ONCE UPON A TIME… IN HOLLYWOOD: 4 ½ STARS
I went to see "Pulp Fiction" on its October 1994 opening weekend at a 2:30 pm screening. I arrived at 2:15 p.m., stood in line and waited. And waited. The shows were delayed because audiences weren't leaving after the credits. They were sitting in their seats talking about what they had just seen. Months of hype in the newspapers and on shows like "Entertainment Tonight" ignited curiosity and the movie delivered, using a broken timeline, ultra-violence and witty dialogue to bend the idea of what a movie could be. Just after 3 p.m. the movie finally started. Later, mind blown, I didn't stick around the theatre to discuss the movie with anyone. I ran to the box office, bought a ticket for the next screening and got back in line.
Quentin Tarantino's new film, "Once Upon a Time… in Hollywood," doesn't have quite the same impact as "Pulp Fiction," but it digs deeper, expanding on themes the director has spent a career exploring. "Pulp Fiction" was a seismic shift, a movie that changed the face of 1990s cinema, while "Once Upon a Time… in Hollywood" is an allegory for changing times.
As the title would suggest "Once Upon a Time… in Hollywood" has dark fairy tale elements. Set in sun dappled 1969 Los Angeles, it focusses on two almost down-and-outers, Rick Dalton (Leonardo DiCaprio) a former series star now reduced to doing episodic television — "It's official old buddy. I'm a has-been." — and stuntman Cliff Booth (Brad Pitt), a self-described "old cowboy." Both are on a race to the bottom in an industry they don't understand anymore.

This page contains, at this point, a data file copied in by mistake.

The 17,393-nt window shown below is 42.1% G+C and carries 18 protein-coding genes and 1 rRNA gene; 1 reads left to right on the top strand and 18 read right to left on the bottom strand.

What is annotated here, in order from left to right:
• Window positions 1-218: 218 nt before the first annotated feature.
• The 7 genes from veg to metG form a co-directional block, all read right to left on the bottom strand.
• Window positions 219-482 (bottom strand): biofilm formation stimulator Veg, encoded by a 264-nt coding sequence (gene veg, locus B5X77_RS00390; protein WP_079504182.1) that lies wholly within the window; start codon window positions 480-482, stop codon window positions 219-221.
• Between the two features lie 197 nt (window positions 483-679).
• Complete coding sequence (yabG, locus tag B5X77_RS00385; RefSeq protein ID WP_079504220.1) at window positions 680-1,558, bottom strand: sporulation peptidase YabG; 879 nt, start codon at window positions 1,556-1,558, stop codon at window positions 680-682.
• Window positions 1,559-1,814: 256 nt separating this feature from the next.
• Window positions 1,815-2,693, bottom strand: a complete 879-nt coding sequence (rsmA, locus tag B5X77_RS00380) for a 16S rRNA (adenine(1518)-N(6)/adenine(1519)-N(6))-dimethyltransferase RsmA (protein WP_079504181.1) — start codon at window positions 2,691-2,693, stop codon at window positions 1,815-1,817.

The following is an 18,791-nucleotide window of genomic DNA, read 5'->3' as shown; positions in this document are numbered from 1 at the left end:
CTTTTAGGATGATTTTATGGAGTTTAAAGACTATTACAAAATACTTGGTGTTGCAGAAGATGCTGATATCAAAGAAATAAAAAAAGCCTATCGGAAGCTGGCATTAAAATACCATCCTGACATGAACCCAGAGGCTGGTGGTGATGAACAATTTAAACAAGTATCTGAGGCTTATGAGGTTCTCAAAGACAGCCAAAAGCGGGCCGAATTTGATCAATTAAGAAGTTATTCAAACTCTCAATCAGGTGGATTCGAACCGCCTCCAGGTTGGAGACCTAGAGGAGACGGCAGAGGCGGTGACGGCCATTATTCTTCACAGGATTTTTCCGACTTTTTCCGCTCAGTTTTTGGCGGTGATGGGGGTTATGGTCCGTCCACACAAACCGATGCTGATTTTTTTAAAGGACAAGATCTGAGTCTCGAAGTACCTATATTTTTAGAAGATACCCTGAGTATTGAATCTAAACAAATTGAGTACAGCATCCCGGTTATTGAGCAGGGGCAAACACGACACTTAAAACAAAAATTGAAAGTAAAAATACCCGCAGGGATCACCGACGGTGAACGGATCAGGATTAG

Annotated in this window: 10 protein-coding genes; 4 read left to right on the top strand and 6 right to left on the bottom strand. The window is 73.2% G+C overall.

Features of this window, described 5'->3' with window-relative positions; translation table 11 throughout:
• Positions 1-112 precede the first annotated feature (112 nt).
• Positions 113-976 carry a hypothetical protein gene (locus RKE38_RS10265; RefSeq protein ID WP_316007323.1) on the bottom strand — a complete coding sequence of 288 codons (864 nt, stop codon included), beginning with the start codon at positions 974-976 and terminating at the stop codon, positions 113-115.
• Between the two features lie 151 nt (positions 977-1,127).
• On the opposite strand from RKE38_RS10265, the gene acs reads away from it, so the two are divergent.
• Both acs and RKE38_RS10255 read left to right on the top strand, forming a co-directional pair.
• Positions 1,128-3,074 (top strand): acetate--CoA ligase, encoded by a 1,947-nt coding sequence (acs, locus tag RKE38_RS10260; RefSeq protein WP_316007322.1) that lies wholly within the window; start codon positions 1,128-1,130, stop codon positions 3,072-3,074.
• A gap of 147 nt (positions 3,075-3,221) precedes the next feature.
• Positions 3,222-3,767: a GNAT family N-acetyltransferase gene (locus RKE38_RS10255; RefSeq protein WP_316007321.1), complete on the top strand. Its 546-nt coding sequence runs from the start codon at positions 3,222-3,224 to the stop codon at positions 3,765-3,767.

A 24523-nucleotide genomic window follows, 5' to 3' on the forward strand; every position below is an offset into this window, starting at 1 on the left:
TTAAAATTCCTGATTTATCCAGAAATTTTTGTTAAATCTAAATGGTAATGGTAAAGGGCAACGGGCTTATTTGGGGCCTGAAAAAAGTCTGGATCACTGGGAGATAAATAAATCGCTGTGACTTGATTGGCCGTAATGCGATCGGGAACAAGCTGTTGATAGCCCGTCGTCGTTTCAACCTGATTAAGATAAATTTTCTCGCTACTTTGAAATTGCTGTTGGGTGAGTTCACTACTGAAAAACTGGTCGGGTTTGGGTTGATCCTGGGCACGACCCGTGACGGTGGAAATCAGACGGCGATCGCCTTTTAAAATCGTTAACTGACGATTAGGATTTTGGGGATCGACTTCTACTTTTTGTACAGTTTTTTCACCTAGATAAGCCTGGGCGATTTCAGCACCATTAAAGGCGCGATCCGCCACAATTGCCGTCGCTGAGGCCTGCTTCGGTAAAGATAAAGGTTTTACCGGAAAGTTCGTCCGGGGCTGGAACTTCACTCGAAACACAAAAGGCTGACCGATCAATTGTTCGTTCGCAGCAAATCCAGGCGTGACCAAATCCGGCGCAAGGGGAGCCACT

Next to Dalton's luxury Cielo Drive home is a mansion owned by starlet Sharon Tate (Margot Robbie) and director Roman Polanski (Rafał Zawierucha), party place to L.A. luminaries like heiress Abigail Folger (Samantha Robinson) and hairdresser to the stars Jay Sebring (Emile Hirsch). As Dalton and Booth's Hollywood era comes to a close, another is blossoming next door and further on down the road at Manson Family HQ and former western movie set Spahn Ranch.
There will be no spoilers here. I can say the various narrative shards dovetail together in a frenzy of grindhouse violence near the end, but "OUAT… IH" isn't story driven as much as it is a detailed portrait of a time and place, the moment when the sea change was coming. Piece by piece, Tarantino weaves together a nostalgic pastiche of B-movie tropes and expertly rendered sights and sounds to create a vivid portrait of a time and place. With the setting established, he plays mix and match, blending fact and fiction, creating his own history that feels like a carefully detailed memory play.
Pitt screaming down Hollywood Boulevard in a powder blue sports car is the essence of what the movie is about. The propulsive energy of Hollywood, dangerous, glamorous with the promise of ending up who knows where. The characters may all be headed for uncertain futures but an air of optimism hangs over the story. Dalton is down on his luck but when he realizes his neighbour is a world-famous director he says, "I could be one pool party away from starring in the next Polanski movie." He's a man out of time but still feels there might be a place for him in that world and that is the lifeblood of Hollywood, the city built on dreams.